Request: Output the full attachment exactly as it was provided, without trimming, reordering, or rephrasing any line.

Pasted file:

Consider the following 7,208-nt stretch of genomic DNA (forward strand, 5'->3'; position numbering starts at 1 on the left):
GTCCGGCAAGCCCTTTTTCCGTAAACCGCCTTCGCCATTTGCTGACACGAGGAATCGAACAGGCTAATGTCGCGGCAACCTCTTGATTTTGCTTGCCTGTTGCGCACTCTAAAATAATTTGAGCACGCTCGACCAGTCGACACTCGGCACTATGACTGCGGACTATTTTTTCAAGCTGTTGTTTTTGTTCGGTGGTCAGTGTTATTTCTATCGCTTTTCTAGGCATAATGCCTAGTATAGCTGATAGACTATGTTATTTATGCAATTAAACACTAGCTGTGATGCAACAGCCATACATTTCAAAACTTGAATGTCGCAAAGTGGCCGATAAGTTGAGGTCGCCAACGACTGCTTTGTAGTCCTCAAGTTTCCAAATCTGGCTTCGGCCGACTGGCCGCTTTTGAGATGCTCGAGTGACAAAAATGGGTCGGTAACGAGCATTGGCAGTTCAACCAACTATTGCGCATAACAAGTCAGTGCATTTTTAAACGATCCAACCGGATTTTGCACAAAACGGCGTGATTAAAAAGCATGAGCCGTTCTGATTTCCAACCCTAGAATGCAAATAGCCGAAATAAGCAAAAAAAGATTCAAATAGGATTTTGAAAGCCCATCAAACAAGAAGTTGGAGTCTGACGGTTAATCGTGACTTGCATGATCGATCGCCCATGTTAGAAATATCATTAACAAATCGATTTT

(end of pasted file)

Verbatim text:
Consider the following 7,208-nt stretch of genomic DNA (forward strand, 5'->3'; position numbering starts at 1 on the left):
GTCCGGCAAGCCCTTTTTCCGTAAACCGCCTTCGCCATTTGCTGACACGAGGAATCGAACAGGCTAATGTCGCGGCAACCTCTTGATTTTGCTTGCCTGTTGCGCACTCTAAAATAATTTGAGCACGCTCGACCAGTCGACACTCGGCACTATGACTGCGGACTATTTTTTCAAGCTGTTGTTTTTGTTCGGTGGTCAGTGTTATTTCTATCGCTTTTCTAGGCATAATGCCTAGTATAGCTGATAGACTATGTTATTTATGCAATTAAACACTAGCTGTGATGCAACAGCCATACATTTCAAAACTTGAATGTCGCAAAGTGGCCGATAAGTTGAGGTCGCCAACGACTGCTTTGTAGTCCTCAAGTTTCCAAATCTGGCTTCGGCCGACTGGCCGCTTTTGAGATGCTCGAGTGACAAAAATGGGTCGGTAACGAGCATTGGCAGTTCAACCAACTATTGCGCATAACAAGTCAGTGCATTTTTAAACGATCCAACCGGATTTTGCACAAAACGGCGTGATTAAAAAGCATGAGCCGTTCTGATTTCCAACCCTAGAATGCAAATAGCCGAAATAAGCAAAAAAAGATTCAAATAGGATTTTGAAAGCCCATCAAACAAGAAGTTGGAGTCTGACGGTTAATCGTGACTTGCATGATCGATCGCCCATGTTAGAAATATCATTAACAAATCGATTTT